To prove, I hope, that this is not a frivolous inquiry, I think that it can come about in certain circumstances that school buses, where there is room in them, are allowed to carry fare-paying passengers. This, I think, is the important point, because we may well find this very helpful to a school bus operator who has to meet the cost of running a bus, if he has fare-paying passengers, and that could get him within the definition. That, obviously, is a very desirable thing to do, but what I hope is the position is that the school bus operator would be within the scope of the Bill and that the Bill could be so amended that the Government could have power to make grants in the future and benefit the local authorities trying to run school buses.

That is all I am asking for, but if we do not get the answer at this stage it may be that the Government are letting a Money Resolution go through which prevents them from having the power which the Opposition would like to give them. This is a very rare situation in this Committee. Here are some hon. Members of the Opposition—I apprehend, most of them—wishing to give a Labour Government extra powers. This, surely, is really something not to be sneezed at. I have twice asked a question. I am not hoping for bread, but I had at least hoped for one stone, at any rate.

Mr. Eric Ogden (Liverpool, West Derby)

Some of the questions from hon. Members opposite seem to be a little strange. It was suggested at first that unless the Government had these specific powers local education authorities would not be able to get the school bus services they required. Bus operators in rural or city areas tender to the local authorities for specific services. If the local authorities go without this power of rebate they will have to give the operators less for their services, but there is nothing in this Bill to prevent an operator, wishing to operate buses for schoolchildren, from providing that service. Everything else hon Members opposite talked about is irrelevant.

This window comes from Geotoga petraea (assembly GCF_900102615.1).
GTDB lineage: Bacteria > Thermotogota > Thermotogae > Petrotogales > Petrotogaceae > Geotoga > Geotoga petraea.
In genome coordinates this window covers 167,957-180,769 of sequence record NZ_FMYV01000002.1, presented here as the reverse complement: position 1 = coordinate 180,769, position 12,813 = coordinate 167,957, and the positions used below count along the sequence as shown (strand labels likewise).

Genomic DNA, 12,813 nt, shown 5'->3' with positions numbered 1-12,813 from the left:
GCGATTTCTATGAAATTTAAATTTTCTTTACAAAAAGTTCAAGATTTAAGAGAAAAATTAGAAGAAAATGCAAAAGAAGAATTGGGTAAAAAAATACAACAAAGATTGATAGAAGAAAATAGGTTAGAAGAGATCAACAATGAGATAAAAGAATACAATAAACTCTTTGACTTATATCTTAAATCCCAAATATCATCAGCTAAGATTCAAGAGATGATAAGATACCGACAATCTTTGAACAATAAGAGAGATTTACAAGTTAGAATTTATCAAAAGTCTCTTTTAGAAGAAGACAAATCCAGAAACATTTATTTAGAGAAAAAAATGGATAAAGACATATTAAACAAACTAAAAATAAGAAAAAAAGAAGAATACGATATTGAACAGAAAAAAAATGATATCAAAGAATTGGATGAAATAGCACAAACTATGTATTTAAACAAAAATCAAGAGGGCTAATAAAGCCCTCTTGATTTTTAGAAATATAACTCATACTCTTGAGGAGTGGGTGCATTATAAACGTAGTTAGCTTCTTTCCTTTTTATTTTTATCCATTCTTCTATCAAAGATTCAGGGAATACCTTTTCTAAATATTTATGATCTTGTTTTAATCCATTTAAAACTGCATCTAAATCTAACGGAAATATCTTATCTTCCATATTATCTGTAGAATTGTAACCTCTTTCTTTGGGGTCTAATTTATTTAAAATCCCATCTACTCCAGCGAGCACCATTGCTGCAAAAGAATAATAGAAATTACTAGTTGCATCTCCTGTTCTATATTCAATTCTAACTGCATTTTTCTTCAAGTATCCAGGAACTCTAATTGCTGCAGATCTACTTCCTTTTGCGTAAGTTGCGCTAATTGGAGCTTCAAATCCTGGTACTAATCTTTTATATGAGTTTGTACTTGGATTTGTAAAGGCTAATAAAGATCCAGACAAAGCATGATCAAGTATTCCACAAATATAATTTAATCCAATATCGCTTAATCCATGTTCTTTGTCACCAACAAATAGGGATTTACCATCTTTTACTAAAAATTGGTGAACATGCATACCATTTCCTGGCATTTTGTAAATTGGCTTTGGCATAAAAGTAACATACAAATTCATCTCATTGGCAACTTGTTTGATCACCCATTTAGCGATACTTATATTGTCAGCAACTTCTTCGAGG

Mr. Paul Hawkins (Norfolk, South-West)

I think that it will prevent local authorities. I am a member of the Norfolk education authority, and we have constant pressure on us to expand our school services in the rural areas, so the question as to whether we can run them more cheaply and whether we obtain this rebate or not is most important. If the local authority did not pay so much we could run more services to other villages and so be able to expand our services. That is why we want to know the answer to the question whether local education authorities are going to get this rebate or not. It is a simple question.

Mr. Robert Cooke

This really must be the very last time that I intervene in the debate. I was hoping that the Minister would have got the answer to the question posed. This is a matter of resources. If the resources are being increased by the provisions of the Bill, then we shall all be very happy. If they are not, we shall be extremely unhappy. Can we have an answer to that simple, straightforward question?

Mr. Swingler

Yes, hon. Members can. I think that I should begin by saying that I think that the hon. Member for Weston-super-Mare (Mr. Webster) and myself are perhaps quits on the exchange up to now.

The hon. Member for Norfolk, South (Mr. J. E. B. Hill), who was a member of the previous Government, and who, I remember, quite early in my experience as Joint Parliamentary Secretary to the Ministry of Transport, came along to us to get subsidies for his local railways, now wishes us to commit ourselves to additional subsidies for school buses and other kinds of buses in addition to the subsidy for stage carriage services in his area. The Government of which he was a distinguished member provided none of them. Because that was the Government who proposed to close the railways, as well as being responsible for a decline in other transport services.